Thursday, November 10, 2016

An Open Letter to My Fellow Democrats

Our First Lady Michelle Obama inspired us all when she encouraged members of the Democratic Party with the words, “When they go low, we go high.” What gave this statement such impact though was not the words themselves, but the fact that the Obama First Family has lived them out over the last eight years in the face of unrelenting and downright hateful scrutiny. We have been privileged to have what I would consider the most honorable and noble First Family that I have seen in my lifetime. They have demonstrated through their public lives the way we should all behave and interact with one another.

This incoming administration, however, has many of us wanting to forget the high road. The vitriol we have seen from Donald Trump and many of his followers is downright outrageous. We are rightfully disappointed, angry, and more than a little concerned about the future of our country. But we should not wallow around in the mud for even a second. Regardless of how much we may dislike Donald Trump, this is still our country and one that can continue to be a beacon of light for the world if we let it. A country where love never fails and equality is possible.

The best way we can honor the Obama legacy is to continue to live by their example of grace and confidence in the face of animosity. But that is not always easy. The list below is just a few of the ways we can demonstrate to our fellow man that we, like the Obamas, are better than the hate that has been fueled by the Donald Trump campaign.


  • We should not make up rude or insulting nick names to refer to the President or his family.
  • We should not body shame or slut shame anyone, especially those in the First Family.
  • We should not use logical fallacies such as name calling, circular reasoning, or hasty generalizations to further an argument or to try to prove a point.
  • We should not stop learning or working on advancing the causes that we believe in.
  • We should not blame others for our own failures, but through sincere reflection make things better.
  • We should not hate.


  • We should respect the Office of the President of the United States even if we don’t respect the person holding the position.
  • We should diligently advocate for the interests of a greater society and speak out for those who cannot speak for themselves.
  • We should stand up against intolerance, bigotry, hatred, and misogyny.
  • We should support policy positions of the President and Congress that are in the best interests of the people of the United States and of the world.
  • We should vigorously work against policies that are detrimental to our people, our nation, or our planet.
  • We should volunteer, organize, and participate in meaningful activities in our communities.
  • We should listen, offer shoulders to cry on, and love our fellow human beings.
  • We should distance ourselves from those who make no attempts to abide by similar principles rather than engage them.

This is not an exhaustive list, but if we can make a conscientious effort to live by these principles and others, we can continue the Obama legacy in a very real way. Only by living out what we expect in others can we bring them into the fold. Only by expanding our base will our voice and our vote be strong enough to overcome the evil that we see now. Making the world a better place many times starts at the grassroots level. It’s going to be a hard road. We are going to face many more challenges along the way. But we can do this and in time, our nation and our world will be a better place for it.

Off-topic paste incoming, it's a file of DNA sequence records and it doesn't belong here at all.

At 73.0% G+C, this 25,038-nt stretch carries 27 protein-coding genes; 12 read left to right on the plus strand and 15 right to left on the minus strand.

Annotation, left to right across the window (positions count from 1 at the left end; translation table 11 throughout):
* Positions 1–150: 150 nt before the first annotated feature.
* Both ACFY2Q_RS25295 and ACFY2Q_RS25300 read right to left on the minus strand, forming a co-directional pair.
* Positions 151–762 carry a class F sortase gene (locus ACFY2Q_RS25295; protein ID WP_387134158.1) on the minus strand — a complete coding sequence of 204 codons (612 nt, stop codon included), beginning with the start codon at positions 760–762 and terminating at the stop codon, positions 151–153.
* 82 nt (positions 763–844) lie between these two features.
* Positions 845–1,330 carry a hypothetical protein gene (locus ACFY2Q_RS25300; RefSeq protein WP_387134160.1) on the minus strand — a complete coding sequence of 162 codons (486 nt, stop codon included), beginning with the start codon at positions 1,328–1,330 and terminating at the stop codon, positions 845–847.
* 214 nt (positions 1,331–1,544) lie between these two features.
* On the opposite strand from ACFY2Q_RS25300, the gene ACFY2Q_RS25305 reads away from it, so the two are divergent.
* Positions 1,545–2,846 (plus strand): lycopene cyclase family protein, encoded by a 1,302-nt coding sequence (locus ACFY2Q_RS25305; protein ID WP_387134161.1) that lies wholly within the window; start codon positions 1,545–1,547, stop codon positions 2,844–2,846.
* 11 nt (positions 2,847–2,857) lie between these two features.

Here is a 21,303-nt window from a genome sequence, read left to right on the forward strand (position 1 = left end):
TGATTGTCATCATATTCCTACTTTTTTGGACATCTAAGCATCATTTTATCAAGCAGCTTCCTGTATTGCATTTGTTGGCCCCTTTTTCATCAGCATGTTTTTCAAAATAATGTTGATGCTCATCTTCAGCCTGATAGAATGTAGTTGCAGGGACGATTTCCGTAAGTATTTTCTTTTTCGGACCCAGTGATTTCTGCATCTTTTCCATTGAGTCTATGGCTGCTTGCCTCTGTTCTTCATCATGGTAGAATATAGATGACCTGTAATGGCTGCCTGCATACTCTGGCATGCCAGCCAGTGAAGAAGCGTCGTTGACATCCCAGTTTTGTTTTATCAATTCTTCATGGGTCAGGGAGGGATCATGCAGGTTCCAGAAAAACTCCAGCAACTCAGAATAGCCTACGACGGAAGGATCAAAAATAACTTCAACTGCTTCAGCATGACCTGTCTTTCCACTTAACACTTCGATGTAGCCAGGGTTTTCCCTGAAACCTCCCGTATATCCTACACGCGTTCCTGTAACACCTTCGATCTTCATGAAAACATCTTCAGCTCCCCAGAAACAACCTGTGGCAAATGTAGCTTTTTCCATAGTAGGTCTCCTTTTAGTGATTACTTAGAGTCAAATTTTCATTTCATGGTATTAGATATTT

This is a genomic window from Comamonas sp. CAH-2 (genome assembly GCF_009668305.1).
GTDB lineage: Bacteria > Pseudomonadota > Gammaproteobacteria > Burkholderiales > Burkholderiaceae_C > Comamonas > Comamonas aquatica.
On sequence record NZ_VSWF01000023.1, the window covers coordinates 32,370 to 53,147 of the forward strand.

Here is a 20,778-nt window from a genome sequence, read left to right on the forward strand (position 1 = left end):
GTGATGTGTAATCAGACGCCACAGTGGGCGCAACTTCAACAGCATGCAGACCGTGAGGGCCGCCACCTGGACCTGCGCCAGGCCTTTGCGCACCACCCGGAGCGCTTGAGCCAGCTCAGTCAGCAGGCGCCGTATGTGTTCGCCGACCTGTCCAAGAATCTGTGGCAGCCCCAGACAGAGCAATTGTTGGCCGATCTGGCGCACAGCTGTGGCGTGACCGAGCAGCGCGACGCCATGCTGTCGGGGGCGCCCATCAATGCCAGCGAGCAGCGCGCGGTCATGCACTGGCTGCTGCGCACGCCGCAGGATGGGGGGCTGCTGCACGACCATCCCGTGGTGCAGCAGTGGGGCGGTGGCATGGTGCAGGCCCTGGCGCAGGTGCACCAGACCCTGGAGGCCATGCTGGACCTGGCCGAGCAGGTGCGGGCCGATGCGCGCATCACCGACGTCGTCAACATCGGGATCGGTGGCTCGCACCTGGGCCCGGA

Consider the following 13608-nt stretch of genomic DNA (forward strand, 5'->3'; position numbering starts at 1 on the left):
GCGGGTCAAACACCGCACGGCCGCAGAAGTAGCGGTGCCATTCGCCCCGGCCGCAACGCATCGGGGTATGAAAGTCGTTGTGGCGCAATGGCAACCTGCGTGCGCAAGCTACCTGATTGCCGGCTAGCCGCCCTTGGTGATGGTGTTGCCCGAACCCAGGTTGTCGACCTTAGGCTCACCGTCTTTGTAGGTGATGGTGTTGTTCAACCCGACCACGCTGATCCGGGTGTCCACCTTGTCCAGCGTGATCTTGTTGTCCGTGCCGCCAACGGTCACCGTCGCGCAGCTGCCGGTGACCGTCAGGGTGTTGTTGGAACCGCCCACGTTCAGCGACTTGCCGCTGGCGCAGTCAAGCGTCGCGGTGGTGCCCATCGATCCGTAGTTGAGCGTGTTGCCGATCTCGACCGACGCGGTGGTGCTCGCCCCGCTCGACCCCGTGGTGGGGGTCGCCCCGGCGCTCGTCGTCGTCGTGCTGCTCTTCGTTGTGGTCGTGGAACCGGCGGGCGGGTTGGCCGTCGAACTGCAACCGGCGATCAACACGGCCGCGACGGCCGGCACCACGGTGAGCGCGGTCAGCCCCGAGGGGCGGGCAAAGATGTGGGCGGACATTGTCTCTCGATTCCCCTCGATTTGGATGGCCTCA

NOTE: I have received feedback from some that perhaps the above post is suggesting that we be silent or concede to a fate that we are not able or willing to endure. That is not my intent. So I will add the following quote from Franklin Delano Roosevelt's Inaugural Address, which gets to my point a bit more eloquently:

"This is preeminently the time to speak the truth, the whole truth, frankly and boldly. [We need not] shrink from honestly facing conditions in our country today. This great Nation will endure as it has endured, will revive and will prosper. So, first of all, let me assert my firm belief that the only thing we have to fear is fear itself -- nameless, unreasoning, unjustified terror which paralyzes needed efforts to convert retreat into advance. In every dark hour of our national life a leadership of frankness and vigor has met with that understanding and support of the people themselves which is essential to victory."  


  1. Maybe in a week or two I can act more civil concerning the Trumps, but not now. I need to mourn, allow my anger to be released even if it is the most crude and awful way(s). They are such a family of anti-democratic values that I need some more time to adjust to the fact that they are now considered to be, or will be the first family. They'll never be my first family and he will never be my president. I'm just not a big enough person to accept him as holding that position. But, I will, eventually, at least attempt to be more civil. But that is all I can promise, I have nothing else to give concerning him or his family.

  2. Dear Layne: What an eloquent way to say what so many of us are feeling, while still overwhelmed by the grief, fear, and anxiety for our families and friends. Many of us talked about "the revolution is coming." Perhaps this is the revolution that is meant for us, to teach us how important it is to love and respect one another, even those we totally disagree with, and to prove that by being involved, by stepping up to protect the targeted, to serve our communities and plan the true revolution we desire. Sometimes you have to hit the bottom, wake up and resolve that no, we will not live that way. Bless your heart for sharing this dear friend.